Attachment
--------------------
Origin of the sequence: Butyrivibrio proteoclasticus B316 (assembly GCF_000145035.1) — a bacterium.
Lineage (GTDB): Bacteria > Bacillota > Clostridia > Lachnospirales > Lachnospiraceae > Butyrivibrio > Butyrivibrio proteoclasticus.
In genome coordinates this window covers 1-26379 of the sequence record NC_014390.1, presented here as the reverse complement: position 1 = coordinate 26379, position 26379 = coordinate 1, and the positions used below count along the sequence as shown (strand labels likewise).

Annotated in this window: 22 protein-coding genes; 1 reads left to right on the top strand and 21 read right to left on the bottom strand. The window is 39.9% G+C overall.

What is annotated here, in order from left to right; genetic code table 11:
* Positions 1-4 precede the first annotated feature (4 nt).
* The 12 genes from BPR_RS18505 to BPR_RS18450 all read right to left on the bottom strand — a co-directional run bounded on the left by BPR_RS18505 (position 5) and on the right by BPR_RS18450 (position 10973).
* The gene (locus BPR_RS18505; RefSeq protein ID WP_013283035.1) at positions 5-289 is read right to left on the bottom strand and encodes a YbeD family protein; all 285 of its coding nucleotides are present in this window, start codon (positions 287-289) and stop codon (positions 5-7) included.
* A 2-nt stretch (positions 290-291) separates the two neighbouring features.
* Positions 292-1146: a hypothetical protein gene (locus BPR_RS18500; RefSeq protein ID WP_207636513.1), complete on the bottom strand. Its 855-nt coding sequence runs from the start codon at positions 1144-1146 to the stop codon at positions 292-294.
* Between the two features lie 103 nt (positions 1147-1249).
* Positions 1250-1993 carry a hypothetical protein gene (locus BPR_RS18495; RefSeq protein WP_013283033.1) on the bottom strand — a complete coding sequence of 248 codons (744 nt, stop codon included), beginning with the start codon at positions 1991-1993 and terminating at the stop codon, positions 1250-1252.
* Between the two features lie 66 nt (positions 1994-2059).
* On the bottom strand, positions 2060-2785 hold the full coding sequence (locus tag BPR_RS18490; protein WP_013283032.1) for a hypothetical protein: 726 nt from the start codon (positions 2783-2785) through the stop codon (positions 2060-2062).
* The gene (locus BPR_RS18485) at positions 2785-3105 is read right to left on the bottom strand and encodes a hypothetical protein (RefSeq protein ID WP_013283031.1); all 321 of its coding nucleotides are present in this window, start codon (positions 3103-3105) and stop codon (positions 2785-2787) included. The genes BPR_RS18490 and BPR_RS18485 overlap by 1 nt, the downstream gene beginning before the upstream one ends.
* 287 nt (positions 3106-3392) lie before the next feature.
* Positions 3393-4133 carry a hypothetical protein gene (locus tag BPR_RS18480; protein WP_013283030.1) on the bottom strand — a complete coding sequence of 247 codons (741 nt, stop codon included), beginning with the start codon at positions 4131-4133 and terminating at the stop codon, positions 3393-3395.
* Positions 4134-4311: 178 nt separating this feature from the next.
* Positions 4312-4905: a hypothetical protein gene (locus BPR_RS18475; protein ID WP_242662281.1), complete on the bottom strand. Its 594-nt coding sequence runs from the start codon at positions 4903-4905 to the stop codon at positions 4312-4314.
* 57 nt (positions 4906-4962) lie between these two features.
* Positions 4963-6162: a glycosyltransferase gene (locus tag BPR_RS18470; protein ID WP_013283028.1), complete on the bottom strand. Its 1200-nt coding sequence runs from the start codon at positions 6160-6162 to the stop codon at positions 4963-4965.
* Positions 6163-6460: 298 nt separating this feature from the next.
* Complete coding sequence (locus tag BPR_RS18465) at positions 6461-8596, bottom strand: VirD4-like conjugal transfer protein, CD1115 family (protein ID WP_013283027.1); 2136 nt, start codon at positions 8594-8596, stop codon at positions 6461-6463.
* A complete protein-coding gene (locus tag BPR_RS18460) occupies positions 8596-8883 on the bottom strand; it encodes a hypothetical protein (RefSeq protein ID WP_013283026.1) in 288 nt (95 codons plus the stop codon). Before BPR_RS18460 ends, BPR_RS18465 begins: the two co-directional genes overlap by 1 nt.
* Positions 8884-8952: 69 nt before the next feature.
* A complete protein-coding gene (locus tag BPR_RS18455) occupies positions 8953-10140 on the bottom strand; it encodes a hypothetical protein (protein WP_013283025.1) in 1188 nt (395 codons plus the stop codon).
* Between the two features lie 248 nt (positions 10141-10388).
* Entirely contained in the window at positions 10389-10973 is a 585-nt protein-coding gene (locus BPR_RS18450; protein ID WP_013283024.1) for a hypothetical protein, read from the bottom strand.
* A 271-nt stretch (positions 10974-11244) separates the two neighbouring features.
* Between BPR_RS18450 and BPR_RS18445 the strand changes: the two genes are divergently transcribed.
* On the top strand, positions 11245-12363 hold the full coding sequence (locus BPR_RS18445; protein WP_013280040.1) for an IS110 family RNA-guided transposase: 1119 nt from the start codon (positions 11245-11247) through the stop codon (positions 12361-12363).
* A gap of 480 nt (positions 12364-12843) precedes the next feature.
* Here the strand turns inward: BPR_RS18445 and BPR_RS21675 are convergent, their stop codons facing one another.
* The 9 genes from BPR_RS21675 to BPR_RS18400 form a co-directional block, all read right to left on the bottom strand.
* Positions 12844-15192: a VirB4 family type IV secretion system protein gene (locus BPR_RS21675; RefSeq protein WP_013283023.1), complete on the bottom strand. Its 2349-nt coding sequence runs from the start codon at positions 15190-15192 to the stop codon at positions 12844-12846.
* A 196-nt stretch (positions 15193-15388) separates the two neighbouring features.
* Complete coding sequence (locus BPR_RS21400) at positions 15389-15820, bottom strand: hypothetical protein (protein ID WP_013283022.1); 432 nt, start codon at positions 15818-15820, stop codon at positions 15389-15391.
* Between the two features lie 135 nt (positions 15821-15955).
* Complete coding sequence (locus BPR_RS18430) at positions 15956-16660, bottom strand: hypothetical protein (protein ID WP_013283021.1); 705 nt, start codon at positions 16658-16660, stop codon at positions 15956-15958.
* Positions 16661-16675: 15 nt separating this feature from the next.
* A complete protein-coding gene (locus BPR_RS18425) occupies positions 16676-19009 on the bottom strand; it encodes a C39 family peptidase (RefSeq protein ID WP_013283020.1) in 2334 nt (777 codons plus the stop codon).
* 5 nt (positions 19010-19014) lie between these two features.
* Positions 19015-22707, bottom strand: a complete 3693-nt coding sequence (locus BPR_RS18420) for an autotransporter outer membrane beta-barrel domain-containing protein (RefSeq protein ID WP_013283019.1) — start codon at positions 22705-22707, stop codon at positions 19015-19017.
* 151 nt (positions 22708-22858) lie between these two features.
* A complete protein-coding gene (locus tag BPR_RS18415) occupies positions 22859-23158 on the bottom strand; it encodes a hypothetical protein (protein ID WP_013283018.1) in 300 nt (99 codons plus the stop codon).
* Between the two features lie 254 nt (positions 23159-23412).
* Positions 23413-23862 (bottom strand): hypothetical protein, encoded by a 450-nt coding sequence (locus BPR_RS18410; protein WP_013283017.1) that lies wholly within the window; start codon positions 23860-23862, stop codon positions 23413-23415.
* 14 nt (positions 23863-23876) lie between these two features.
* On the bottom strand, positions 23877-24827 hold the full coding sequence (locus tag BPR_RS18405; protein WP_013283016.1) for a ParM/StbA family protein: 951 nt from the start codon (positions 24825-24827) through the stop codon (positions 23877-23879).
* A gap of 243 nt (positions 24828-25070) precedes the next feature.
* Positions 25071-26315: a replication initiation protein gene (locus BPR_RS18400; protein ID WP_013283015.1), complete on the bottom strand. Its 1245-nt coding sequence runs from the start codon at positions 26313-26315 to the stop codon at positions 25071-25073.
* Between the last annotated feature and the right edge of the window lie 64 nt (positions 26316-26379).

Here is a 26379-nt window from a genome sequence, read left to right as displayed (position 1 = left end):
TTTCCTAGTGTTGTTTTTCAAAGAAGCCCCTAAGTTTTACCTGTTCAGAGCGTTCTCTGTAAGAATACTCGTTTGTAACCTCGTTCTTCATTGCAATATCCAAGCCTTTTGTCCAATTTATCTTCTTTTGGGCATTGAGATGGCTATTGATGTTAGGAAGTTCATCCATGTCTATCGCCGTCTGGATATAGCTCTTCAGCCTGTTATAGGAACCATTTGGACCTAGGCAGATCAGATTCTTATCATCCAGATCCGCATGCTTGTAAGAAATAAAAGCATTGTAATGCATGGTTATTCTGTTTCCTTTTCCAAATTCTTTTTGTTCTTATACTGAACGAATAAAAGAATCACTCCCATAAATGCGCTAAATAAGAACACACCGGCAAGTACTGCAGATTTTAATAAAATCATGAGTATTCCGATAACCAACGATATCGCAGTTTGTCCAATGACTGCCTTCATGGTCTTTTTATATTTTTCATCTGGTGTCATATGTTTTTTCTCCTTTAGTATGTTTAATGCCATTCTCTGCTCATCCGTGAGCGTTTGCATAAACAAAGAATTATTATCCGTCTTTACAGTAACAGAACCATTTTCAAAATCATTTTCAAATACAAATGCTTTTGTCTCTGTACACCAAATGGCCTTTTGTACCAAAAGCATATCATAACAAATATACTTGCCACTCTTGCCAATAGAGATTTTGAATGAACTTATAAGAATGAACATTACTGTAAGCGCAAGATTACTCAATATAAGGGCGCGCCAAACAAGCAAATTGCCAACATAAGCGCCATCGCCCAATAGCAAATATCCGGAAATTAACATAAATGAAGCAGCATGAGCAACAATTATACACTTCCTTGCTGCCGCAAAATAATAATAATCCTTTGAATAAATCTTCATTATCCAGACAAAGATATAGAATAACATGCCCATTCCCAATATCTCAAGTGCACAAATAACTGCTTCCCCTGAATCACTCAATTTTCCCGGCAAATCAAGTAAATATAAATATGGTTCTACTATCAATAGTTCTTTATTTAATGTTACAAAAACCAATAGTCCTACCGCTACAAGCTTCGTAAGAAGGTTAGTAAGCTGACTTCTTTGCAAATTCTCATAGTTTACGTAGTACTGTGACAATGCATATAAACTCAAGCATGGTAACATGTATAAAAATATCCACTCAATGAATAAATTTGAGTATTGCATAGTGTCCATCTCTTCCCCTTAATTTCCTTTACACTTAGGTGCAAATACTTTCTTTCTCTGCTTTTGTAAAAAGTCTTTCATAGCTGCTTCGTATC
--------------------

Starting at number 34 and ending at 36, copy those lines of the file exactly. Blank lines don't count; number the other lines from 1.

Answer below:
* The 9 genes from BPR_RS21675 to BPR_RS18400 form a co-directional block, all read right to left on the bottom strand.
* Positions 12844-15192: a VirB4 family type IV secretion system protein gene (locus BPR_RS21675; RefSeq protein WP_013283023.1), complete on the bottom strand. Its 2349-nt coding sequence runs from the start codon at positions 15190-15192 to the stop codon at positions 12844-12846.
* A 196-nt stretch (positions 15193-15388) separates the two neighbouring features.